Lyme Disease Prevention
May 4, 2015
It's Spring – Time to Prevent Lyme Disease.
Lyme disease is the most commonly occurring vector-borne disease in the United States. An estimated 300,000 infections occur each year, of which only 30,000 are reported to CDC by state health departments.
The risk is greatest among those living in or visiting New England, the mid-Atlantic states, and the upper Midwest. A recent national survey found that nearly 20 percent of people in areas where Lyme disease is common were unaware of the danger. Fortunately, there are several tactics you and your family can use to prevent tick bites and reduce your risk of tickborne disease.
Protect Yourself from Tick Bites
Know where to expect ticks. Blacklegged ticks live in moist and humid environments, particularly in or near wooded or grassy areas. You may come into contact with ticks during outdoor activities around your home or when walking through vegetation such as leaf litter or shrubs. To avoid ticks, walk in the center of trails and avoid tall vegetation.
Use a repellent with DEET (on skin or clothing) or permethrin (on clothing and gear). Repellents containing 20% or more DEET (N, N-diethyl-m-toluamide) can be applied to the skin, and they can protect up to several hours. Always follow product instructions! Parents should apply repellents to their children, taking care to avoid application to hands, eyes, and mouth. Products containing permethrin can be used to treat boots, clothing, and camping gear. Treated items can remain protective through several washings.
Perform Daily Tick Checks
Check your body for ticks after being outdoors, even in your own yard. Conduct a body check upon return from potentially tick-infested areas by searching your entire body for ticks. Use a hand-held or full-length mirror to view all parts of your body and remove any tick you find. Take special care to check these parts of your body and your child's body for ticks (under the arms, in and around the ears, inside the belly button, back of the knees, in and around all head and body hair, between the legs, around the waist, etc.)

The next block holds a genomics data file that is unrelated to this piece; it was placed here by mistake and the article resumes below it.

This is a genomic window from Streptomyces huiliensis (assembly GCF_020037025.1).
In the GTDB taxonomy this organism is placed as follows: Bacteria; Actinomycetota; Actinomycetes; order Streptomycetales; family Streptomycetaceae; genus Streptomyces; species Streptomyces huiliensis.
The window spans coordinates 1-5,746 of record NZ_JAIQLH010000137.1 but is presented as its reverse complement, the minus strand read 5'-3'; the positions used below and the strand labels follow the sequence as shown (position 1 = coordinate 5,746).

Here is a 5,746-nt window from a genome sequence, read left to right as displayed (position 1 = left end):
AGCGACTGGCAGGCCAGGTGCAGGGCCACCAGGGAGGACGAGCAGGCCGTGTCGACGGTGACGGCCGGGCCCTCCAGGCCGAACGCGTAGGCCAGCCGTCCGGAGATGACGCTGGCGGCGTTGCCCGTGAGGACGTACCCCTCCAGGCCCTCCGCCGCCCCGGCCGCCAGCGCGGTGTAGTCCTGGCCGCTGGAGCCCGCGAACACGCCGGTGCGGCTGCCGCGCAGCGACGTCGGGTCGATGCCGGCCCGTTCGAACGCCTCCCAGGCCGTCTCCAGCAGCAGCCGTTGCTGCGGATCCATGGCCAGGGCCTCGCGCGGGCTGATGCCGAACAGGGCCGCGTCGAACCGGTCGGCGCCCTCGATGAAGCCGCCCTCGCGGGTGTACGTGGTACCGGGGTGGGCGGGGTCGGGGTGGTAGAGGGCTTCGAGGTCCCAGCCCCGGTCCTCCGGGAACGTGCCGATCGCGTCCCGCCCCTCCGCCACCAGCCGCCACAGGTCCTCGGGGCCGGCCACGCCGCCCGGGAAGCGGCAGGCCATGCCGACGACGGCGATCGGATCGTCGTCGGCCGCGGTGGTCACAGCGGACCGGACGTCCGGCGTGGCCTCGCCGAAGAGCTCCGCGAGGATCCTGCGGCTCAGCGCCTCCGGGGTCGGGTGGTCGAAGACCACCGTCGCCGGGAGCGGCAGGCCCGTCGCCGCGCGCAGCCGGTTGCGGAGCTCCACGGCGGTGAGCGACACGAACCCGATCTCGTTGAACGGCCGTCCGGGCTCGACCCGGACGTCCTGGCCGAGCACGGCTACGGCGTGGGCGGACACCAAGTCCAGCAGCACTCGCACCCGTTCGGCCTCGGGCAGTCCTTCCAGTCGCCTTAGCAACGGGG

Check your clothing and pets for ticks because ticks may be carried into the house on clothing and pets. Both should be examined carefully, and any ticks that are found should be removed. Placing clothes into a dryer on high heat effectively kills ticks.
Remove Attached Ticks Quickly and Correctly
Remove an attached tick using fine-tipped tweezers as soon as you notice it. If a tick is attached to your skin for less than 24 hours, your chance of getting Lyme disease is extremely small; however, other diseases may be transmitted more quickly.
Over the next few weeks, watch for signs or symptoms of Lyme disease such as rash or fever. See a healthcare provider if these develop. For more information, see tick removal.
Be Alert for Fever or Rash
Even if you don’t remember being bitten by a tick, an unexpected summer fever or odd rash may be the first signs of a tickborne disease, particularly if you’ve been in tick habitat. See your health care provider if these symptoms develop.
Click here for more on Lyme Disease Prevention from the CDC.